Eighty-three members of the United States Congress have written to Secretary of State John Kerry to ask if the State Department will ensure the safety of LGBT athletes and spectators during Russia’s hosting of the 2014 Winter Olympic and Paralympic Games.
Russia’s anti-gay ban on so-called homosexual propaganda has drawn widespread criticism since its being signed into law in June of this year. The nationwide ban, inspired by similar laws enacted by local jurisdictions like St. Petersburg, makes it an offense to advocate for or talk about gay rights in the public sphere, supposedly as a means of protecting children.
With Sochi, a city in Krasnodar Krai that is situated on Russia’s Black Sea coast, set to host the 2014 Winter Olympic and Paralympic games, concern has grown that the law is so wide-reaching that any mention of non-heterosexuality or deviation from gender conformity could mean LGBT athletes or LGBT spectators fall foul of the law.
Now, 83 lawmakers have signed on to a letter requesting Secretary of State John Kerry reveal “what diplomatic measures the State Department is planning to take to ensure that American LGBT athletes, staff and spectators, and their supporters, are not arrested, detained or otherwise penalized during the Sochi Games.”
We are particularly troubled because while the newly signed law is the most recent and most extreme codification of Russia’s maltreatment of its LGBT citizens, it is also part of larger trend of anti-LGBT actions in Russia. In the last month, the Russian government also enacted a law banning foreign same-sex couples and single people from nations that have marriage equality from adopting Russian children. Hate crimes and violent attacks against the LGBT community have been reported, including the murders of two gay men earlier this year.
In 2012, Moscow instituted a hundred-year ban on LGBT pride parades, a ban that was deemed illegal by the European Court of Human Rights, but which nevertheless resulted in the arrest and detention of seventeen LGBT activists for displaying rainbow flags. Russia’s record of anti-LGBT legislation and persecution pose serious concerns for the safety of LGBT Sochi Olympic participants and spectators.
The letter notes that the International Olympic Committee has said that it would attempt to ensure that there would be no discrimination against or threat to athletes, spectators or officials but that its power was limited and that it would be the work of other agencies to tackle wider political issues.
While noting that they “applaud” the State Department’s strong advocacy on behalf of the human rights of LGBT people — an issue that seemed of particular importance to the previous Secretary of State Hillary Clinton — the signing lawmakers say that it is vital the State Department continue its leading role and “determine[s] the appropriate course of action to assure the safety and well being of LGBT and LGBT—supporting individuals involved in or attending the 2014 Sochi Olympics and Paralympics.”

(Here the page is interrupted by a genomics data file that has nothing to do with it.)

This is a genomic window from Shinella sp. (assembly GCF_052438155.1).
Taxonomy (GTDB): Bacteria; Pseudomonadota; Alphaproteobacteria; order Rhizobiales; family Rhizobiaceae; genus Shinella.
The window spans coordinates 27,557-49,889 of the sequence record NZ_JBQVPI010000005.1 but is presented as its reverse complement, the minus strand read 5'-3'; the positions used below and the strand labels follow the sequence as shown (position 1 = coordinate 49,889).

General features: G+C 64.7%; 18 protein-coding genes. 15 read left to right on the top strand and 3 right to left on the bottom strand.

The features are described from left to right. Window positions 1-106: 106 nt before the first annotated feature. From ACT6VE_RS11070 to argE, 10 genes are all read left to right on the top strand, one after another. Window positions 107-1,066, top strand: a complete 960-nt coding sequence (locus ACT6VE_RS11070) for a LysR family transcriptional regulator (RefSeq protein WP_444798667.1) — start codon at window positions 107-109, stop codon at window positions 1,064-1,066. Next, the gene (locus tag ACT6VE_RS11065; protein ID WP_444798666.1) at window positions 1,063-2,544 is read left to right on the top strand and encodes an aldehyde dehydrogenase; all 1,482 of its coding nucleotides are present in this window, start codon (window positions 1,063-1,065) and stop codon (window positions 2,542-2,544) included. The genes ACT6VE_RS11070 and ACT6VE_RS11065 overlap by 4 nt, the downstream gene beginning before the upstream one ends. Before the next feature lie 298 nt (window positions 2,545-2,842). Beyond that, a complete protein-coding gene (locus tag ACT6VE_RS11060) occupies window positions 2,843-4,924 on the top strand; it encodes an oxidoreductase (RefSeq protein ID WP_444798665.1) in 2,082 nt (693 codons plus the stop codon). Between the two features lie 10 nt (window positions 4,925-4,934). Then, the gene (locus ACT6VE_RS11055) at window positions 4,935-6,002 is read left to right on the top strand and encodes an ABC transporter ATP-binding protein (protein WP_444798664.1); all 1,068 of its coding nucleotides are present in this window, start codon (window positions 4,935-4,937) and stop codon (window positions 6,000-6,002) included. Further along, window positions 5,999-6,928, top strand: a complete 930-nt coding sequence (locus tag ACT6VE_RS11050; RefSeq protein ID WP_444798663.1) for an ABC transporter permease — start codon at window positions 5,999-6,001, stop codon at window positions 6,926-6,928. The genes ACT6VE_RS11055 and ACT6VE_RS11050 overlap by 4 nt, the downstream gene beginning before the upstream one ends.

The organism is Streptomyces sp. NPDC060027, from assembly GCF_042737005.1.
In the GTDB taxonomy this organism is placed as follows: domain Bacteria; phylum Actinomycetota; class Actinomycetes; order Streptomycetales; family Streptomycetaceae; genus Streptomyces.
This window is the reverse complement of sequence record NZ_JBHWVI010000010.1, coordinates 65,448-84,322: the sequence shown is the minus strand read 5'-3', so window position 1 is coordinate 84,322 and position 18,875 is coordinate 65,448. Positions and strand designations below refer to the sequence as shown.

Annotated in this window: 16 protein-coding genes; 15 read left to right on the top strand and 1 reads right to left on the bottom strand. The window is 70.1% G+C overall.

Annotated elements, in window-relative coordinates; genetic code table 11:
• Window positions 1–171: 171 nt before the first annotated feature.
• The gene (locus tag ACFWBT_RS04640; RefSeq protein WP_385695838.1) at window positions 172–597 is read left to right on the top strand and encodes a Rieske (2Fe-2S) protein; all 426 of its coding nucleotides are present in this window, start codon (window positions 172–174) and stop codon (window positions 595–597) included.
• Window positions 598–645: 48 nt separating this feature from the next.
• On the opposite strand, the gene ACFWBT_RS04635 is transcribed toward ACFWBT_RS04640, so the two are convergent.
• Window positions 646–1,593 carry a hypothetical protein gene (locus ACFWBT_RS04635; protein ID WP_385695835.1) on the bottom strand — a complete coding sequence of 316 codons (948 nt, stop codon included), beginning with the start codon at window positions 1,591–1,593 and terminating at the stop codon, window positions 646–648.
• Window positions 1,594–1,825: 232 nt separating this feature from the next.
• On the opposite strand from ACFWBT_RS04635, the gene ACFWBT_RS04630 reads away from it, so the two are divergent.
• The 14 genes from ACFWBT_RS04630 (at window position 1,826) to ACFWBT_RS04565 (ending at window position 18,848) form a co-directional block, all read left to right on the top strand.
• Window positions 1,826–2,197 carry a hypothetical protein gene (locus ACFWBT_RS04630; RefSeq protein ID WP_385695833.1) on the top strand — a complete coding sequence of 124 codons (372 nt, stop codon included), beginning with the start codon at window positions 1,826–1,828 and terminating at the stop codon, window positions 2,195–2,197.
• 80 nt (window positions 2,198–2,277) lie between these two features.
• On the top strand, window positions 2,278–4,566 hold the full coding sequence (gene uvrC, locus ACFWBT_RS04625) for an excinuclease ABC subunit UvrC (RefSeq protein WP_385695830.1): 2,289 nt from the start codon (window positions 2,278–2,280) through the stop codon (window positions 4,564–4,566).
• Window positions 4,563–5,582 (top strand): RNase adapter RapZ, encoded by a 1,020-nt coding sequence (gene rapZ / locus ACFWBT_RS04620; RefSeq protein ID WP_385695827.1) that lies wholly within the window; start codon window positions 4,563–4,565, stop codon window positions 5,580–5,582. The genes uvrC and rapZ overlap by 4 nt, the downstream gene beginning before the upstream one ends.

The letter ends by saying lawmakers signing to the letter are “committed to working together with” the State Department on this issue.
The lawmakers who signed on to the letter include key gay rights advocate Rep. Jerrold Nadler, and out members of Congress including Jared Polis, David Cicilline, Mark Pocan and Kyrsten Sinema. A full list of signatories is available here.
Russia’s nationwide ban introduces fines for individuals (100,000 roubles/$3,143) and groups (1m roubles/$31,401) who are deemed to have spread the “propaganda of homosexuality” as being something that is normal and/or healthy.
The law also reserves special penalties for non-Russians of up to 15 days in prison as well as a 100,000 roubles/$3,143 fine. This has coincided with a rise in far right violence against LGBTs and other minorities, and it has been warned that the propaganda ban is so poorly defined it could be applied to stifle most any kind of protest.
For their part, Russian officials seem conflicted as to whether the ban will apply during the Games.
While some lawmakers, such as one of the law’s main supporters Vitaly Milonov, have said that LGBT athletes and spectators will be subject to the ban, others have been less definitive.
Igor Ananskikh, deputy chairman of the State Duma’s Physical Culture, Sport and Youth Policy Committee, told Interfax on Friday that Russia would need to be as “polite as possible” during the Games. While he said that participants must refrain from “propaganda,” he is quoted as implying there would be some leniency during the games.
While calls to boycott the games have been strong, both LGBT activists in the country and LGBT athletes from across the world have insisted that such a move would serve little purpose and that it would be better for LGBT athletes and supporters — who are mindful of the risk — to be as visible as possible during the Games so as to try to force change and draw attention to Russia’s human rights abuses.
Image credit: Center for American Progress.
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